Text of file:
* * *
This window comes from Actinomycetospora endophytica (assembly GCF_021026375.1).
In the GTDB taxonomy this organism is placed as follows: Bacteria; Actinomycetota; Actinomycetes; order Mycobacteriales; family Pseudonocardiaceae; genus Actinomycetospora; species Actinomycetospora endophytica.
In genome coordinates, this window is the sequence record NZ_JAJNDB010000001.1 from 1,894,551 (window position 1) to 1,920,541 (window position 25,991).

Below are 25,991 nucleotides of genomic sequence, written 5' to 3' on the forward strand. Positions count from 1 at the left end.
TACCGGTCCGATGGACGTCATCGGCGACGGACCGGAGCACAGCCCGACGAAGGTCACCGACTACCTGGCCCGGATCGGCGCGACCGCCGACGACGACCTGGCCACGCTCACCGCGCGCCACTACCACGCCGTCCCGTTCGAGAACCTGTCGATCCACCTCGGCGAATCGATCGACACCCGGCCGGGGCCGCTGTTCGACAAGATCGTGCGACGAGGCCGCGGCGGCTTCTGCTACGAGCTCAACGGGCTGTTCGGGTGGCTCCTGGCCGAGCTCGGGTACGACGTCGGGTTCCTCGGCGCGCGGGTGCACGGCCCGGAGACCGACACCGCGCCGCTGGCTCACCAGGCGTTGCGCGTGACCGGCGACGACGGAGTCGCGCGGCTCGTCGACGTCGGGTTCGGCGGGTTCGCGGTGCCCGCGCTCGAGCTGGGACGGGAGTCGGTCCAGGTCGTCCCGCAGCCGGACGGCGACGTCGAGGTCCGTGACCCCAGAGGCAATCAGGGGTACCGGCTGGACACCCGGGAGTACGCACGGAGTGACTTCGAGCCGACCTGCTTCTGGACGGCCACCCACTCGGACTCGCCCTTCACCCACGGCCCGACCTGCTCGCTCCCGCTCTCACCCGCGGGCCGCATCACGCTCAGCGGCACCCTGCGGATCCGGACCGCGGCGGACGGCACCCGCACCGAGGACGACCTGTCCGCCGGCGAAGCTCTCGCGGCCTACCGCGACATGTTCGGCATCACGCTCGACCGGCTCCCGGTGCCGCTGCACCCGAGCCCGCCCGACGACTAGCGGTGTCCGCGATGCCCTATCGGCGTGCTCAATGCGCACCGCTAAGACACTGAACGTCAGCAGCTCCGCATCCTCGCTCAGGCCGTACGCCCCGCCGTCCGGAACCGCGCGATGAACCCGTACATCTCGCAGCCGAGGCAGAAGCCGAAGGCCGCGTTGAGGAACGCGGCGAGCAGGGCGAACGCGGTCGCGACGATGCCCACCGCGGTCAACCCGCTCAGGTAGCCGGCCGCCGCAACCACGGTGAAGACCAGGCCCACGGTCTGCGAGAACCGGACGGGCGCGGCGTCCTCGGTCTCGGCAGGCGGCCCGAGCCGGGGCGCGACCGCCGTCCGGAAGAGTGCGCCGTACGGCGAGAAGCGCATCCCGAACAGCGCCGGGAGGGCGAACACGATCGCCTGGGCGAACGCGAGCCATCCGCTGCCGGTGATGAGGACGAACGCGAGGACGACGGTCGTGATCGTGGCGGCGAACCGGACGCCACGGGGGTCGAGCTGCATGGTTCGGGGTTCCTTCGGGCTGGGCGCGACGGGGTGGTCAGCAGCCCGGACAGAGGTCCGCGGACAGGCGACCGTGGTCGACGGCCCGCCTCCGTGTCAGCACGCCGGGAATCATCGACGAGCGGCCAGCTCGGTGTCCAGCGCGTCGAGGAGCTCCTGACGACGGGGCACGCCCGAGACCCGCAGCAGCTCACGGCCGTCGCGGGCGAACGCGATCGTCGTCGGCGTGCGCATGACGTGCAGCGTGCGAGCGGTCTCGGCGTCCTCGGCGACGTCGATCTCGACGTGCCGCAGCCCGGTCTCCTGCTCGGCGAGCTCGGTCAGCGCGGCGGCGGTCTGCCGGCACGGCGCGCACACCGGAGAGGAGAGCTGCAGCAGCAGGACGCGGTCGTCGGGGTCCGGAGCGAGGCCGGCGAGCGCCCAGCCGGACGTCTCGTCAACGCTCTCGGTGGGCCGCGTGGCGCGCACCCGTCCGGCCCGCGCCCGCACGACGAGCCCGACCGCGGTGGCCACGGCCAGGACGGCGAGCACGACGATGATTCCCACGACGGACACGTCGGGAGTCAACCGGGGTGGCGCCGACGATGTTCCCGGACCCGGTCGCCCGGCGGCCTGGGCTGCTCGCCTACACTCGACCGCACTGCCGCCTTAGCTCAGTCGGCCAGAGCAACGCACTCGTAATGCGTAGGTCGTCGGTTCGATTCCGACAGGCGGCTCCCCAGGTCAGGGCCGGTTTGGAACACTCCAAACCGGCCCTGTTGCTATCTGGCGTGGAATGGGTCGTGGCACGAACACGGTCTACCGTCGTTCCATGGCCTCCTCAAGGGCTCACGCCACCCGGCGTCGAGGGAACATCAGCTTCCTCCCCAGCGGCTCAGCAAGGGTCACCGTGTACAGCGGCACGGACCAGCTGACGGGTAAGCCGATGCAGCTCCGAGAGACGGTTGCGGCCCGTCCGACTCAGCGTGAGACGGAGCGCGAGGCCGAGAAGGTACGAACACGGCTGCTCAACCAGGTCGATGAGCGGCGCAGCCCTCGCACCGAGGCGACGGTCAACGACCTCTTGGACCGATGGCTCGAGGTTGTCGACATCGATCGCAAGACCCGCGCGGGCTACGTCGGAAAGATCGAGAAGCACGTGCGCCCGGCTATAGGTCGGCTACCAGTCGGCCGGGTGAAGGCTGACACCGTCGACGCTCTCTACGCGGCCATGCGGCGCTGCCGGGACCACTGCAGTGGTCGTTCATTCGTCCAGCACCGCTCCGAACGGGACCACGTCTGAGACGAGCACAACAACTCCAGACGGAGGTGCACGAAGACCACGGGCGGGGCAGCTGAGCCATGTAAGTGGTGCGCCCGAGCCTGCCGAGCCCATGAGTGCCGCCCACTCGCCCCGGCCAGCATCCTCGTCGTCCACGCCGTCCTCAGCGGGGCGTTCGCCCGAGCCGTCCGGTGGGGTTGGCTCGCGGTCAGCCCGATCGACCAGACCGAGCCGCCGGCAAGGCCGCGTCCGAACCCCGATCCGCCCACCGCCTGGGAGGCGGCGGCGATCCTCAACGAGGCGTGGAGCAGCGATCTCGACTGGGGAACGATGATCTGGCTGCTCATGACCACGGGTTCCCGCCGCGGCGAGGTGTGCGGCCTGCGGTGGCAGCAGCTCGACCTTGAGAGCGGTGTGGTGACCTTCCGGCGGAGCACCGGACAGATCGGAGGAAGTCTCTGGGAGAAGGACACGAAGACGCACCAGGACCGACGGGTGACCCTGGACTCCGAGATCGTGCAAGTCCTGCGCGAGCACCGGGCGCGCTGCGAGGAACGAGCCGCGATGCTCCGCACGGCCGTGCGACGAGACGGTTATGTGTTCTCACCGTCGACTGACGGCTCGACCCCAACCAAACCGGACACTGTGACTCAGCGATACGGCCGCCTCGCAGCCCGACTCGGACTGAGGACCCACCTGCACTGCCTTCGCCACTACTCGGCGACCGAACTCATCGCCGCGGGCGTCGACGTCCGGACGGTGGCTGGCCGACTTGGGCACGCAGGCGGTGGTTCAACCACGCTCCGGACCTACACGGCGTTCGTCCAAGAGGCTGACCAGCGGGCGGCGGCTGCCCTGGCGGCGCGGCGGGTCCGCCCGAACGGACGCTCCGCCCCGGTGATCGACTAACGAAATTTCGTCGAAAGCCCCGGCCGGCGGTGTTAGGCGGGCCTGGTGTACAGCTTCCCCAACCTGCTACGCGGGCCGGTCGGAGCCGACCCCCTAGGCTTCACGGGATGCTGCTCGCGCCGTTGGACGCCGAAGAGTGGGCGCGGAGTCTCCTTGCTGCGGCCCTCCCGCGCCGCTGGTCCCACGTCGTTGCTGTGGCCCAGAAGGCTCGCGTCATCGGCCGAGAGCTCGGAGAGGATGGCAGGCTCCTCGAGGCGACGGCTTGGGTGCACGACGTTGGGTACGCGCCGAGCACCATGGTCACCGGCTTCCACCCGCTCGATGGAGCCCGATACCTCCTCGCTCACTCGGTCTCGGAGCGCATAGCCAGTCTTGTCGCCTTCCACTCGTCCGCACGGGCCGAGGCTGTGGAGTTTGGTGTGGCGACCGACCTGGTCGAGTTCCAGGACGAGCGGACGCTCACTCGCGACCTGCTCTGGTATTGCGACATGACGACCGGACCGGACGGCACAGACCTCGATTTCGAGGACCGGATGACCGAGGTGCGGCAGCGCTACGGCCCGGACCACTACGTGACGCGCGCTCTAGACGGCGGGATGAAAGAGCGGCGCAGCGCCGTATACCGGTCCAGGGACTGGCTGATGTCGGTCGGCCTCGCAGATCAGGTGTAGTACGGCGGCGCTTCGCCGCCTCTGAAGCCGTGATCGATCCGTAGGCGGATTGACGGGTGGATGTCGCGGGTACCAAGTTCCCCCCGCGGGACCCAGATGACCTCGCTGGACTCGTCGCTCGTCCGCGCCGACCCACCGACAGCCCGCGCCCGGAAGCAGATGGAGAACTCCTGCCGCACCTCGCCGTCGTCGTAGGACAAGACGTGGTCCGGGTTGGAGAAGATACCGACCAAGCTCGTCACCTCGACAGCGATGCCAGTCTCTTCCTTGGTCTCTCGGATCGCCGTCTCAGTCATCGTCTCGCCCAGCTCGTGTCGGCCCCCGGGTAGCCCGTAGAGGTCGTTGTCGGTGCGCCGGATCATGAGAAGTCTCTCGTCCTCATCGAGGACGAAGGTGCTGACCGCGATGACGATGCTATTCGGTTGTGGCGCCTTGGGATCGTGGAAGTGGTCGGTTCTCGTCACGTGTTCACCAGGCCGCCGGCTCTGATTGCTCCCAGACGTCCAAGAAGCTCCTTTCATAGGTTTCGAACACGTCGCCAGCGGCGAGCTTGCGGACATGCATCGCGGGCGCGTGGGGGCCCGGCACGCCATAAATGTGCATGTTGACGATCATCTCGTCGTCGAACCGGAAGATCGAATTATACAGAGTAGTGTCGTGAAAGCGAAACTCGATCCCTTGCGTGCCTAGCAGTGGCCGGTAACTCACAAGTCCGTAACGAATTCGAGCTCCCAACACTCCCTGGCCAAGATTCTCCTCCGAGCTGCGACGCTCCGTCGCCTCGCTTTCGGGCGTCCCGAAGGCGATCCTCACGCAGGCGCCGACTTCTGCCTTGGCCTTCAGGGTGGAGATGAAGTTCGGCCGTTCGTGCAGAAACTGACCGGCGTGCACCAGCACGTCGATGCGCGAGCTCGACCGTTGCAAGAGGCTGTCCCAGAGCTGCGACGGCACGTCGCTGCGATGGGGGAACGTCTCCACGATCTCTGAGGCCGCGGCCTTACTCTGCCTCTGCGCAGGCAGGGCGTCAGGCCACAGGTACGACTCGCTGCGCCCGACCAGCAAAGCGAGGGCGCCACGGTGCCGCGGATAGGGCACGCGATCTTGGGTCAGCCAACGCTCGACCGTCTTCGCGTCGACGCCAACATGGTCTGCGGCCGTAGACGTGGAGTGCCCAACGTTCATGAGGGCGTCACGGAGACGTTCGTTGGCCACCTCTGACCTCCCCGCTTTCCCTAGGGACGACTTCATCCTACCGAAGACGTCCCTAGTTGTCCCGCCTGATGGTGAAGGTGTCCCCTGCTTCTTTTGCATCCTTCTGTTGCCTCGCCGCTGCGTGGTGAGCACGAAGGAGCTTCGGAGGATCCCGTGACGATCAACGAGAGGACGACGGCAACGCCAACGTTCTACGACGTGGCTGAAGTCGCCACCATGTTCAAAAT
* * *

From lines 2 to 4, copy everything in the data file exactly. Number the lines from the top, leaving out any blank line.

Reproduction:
In the GTDB taxonomy this organism is placed as follows: Bacteria; Actinomycetota; Actinomycetes; order Mycobacteriales; family Pseudonocardiaceae; genus Actinomycetospora; species Actinomycetospora endophytica.
In genome coordinates, this window is the sequence record NZ_JAJNDB010000001.1 from 1,894,551 (window position 1) to 1,920,541 (window position 25,991).

Below are 25,991 nucleotides of genomic sequence, written 5' to 3' on the forward strand. Positions count from 1 at the left end.